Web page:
With  their “Beautify” campaign, Dove claimed that it wanted to "raise the stakes" and directly target the people "responsible for manipulating our perceptions: art directors, graphic designers and photo retouchers.” Dove planted a trap for these villainous designers who use photoshop, offering a free download of an enhancement that would provide a “skin glow” on models in images. But instead, it supposedly reverted the images back to their pre-tinkered-with states, then a scoldy message popped up for designers that said “Don't manipulate our perceptions of real beauty #DovePositiveChange.”

Was anyone who saw this video unaware that these art directors are working for clients, sometimes huge corporations such as Unilever, who have final approval of the images? Sure, art directors want what they make to look good, but the idea that they're all women-hating art nerds hoodwinking and bullying hapless marketing executives of gigantic companies into using photoshopped images is pretty ridiculous.

In an article about the campaign, The Verge reported last year, “One question mark that has persisted throughout Dove's real beauty campaign is motive. Is Dove really attempting to bring about social change in our perceptions of beauty? Or does it simply understand that the majority of its customers probably don't look like the airbrushed models used in so many advertisements, and is marketing its products towards them? After all, other brands owned by Dove's parent company, Unilever, don't seem to be taking the real beauty message seriously — just look at Axe's commercials.”

On the one hand, these videos are bugging me because they're usually just trying to sell something while pretending that they're not, claiming that they're just “raising awareness” about media manipulation. But I think the videos are also becoming tiresome because I feel like we've reached the saturation point for shocking-photoshopped-women video crap. I'm tired of being bombarded with simplistic demonstrations – complete with sensitive, heart-tuggy background music – that I, as an adult woman, am supposed to find sobering and thought-provoking but that are better suited for a junior high media literacy class.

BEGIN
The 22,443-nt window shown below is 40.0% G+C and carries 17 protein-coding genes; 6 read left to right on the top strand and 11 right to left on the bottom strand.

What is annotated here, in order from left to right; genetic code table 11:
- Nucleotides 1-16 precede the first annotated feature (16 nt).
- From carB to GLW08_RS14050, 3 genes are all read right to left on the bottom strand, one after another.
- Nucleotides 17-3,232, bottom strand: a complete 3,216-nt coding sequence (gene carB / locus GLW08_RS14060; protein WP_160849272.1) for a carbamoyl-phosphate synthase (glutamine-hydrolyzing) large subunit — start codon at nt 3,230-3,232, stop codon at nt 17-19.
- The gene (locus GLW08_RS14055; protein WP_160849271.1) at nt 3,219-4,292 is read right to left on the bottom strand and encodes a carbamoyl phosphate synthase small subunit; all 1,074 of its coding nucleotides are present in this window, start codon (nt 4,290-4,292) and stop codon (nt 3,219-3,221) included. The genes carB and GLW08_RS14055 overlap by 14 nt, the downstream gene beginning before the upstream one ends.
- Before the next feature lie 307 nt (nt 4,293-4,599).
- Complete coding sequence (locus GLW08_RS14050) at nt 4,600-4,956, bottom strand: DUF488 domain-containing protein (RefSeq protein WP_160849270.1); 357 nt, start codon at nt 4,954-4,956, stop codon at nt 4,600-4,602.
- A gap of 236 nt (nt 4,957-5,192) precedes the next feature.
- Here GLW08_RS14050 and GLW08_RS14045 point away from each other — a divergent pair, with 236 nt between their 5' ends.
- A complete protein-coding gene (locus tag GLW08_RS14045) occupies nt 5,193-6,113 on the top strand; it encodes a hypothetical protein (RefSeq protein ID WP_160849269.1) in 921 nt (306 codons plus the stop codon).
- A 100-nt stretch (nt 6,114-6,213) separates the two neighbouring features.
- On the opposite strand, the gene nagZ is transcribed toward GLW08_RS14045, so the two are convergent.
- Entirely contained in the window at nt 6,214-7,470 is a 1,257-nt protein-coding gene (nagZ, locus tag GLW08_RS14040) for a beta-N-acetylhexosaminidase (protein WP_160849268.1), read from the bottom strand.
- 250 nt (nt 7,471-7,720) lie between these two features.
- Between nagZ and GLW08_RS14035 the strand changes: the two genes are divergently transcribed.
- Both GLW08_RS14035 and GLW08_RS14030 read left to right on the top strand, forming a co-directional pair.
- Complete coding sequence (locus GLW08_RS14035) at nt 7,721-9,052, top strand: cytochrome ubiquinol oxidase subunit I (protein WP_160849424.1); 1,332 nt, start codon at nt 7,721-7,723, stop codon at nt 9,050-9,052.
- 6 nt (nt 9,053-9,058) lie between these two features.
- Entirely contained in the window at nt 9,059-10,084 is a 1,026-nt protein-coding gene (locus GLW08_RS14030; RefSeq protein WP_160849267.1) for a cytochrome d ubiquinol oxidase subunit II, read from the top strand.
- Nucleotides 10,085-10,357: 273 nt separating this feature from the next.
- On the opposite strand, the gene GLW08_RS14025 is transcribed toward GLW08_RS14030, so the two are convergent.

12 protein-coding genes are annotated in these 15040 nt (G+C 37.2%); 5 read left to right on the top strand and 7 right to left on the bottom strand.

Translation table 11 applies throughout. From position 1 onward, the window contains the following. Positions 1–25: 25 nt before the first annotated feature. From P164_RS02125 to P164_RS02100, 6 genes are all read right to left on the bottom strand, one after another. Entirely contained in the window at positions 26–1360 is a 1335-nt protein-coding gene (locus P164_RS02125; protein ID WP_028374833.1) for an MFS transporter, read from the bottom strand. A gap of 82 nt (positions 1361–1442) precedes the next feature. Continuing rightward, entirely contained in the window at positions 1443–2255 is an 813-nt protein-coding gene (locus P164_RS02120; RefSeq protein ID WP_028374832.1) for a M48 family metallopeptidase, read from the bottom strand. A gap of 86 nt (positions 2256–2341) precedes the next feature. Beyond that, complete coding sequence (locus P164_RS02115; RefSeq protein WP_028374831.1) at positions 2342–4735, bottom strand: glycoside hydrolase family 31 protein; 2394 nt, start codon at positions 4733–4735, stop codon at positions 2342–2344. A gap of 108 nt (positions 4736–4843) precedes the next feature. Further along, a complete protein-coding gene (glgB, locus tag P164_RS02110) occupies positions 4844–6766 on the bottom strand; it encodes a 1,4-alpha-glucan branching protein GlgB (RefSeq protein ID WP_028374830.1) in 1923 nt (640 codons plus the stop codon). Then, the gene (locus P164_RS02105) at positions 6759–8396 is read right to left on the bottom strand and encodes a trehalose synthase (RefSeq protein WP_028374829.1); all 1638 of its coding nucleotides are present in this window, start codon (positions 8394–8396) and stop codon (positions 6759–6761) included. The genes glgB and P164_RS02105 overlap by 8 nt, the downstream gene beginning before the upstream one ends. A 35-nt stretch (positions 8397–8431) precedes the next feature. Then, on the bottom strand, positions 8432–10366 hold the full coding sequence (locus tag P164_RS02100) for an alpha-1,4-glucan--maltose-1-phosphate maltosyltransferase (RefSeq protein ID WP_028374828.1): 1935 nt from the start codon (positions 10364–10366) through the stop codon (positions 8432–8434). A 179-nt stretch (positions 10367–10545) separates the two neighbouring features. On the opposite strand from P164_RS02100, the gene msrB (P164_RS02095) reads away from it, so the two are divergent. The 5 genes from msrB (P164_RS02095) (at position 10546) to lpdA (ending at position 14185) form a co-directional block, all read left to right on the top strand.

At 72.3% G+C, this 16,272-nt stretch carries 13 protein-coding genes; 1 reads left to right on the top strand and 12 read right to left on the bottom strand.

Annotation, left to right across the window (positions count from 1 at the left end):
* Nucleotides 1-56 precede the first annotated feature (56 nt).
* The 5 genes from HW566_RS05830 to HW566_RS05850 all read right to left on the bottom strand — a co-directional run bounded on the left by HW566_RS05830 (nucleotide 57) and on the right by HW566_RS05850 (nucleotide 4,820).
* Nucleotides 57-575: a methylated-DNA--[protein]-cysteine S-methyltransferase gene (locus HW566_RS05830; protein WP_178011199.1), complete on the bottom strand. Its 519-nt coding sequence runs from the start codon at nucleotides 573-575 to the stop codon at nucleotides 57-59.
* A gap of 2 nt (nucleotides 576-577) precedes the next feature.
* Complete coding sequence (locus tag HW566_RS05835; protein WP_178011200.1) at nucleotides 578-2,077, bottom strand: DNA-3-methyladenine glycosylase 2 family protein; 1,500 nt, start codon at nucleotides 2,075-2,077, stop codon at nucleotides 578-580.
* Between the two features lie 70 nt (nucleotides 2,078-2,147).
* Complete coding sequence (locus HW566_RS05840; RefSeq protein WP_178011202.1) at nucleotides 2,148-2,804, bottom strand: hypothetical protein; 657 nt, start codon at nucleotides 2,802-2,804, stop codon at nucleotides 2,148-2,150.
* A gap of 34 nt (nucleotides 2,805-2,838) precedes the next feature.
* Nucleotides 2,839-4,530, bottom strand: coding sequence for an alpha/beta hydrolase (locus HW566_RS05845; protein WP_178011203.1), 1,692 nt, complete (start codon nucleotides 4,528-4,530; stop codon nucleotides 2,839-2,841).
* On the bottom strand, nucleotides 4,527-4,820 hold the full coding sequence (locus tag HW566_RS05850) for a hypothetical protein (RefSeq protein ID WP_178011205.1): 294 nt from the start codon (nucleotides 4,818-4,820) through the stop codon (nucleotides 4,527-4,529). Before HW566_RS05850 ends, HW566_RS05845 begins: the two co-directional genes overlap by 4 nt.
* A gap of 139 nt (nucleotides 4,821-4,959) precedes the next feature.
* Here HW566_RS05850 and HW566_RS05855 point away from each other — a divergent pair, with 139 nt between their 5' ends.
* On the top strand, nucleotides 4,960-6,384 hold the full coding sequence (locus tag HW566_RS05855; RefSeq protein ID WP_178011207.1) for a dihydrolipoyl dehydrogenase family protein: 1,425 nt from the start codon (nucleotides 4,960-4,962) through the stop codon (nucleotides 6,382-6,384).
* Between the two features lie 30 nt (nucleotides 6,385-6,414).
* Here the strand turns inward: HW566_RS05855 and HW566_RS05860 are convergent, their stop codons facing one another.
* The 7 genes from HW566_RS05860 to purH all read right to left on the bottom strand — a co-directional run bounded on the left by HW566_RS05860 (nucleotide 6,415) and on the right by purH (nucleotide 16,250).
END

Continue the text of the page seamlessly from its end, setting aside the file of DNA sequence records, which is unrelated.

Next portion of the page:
Does anyone else think they're infantalizing and condescending at this point?

Or, even if they had their place 10 years ago, hasn't everyone over the age of 25 gotten the message by now, that we shouldn't compare ourselves to manufactured beauty standards that rarely if ever exist in real life?

In a word, no, says Jean Kilbourne, Ed.D., author of Can’t Buy My Love: How Advertising Changes the Way We Think and Feel and the ongoing documentary series Killing Us Softly: Advertising's Images of Women.

“I've been talking about this for 40 years, and I can tell you that it's still shocking to a whole lot of people,” she says. “We need ads like this to counter the barrage of stuff we see on a daily basis. It's really important for young girls to see this, and I believe it does help people to see that these images they're seeing in the media are absolutely not attainable. I think it does make them feel better.”

Kilbourne did say, however, that the Buzzfeed video does seem kind of pandering: “I think their hearts were in the right place, but something about the message doesn't feel authentic.”

She also pointed out that the U.S. is one of few developed nations that doesn't teach media literacy in schools. It's truly a shame that we don't. Because I do understand that the images we see throughout our lives shape who we are and how we feel about ourselves. They can be damaging and contribute to the development of eating disorders, and there's an undeniable correlation between the amount of advertising people are exposed to and their chances of having a poor body image. But it would be helpful if the message could be delivered in a more substantive and smarter way than the same old “I can haz good body image?” video featuring weepy women and cutesy music over and over. And over...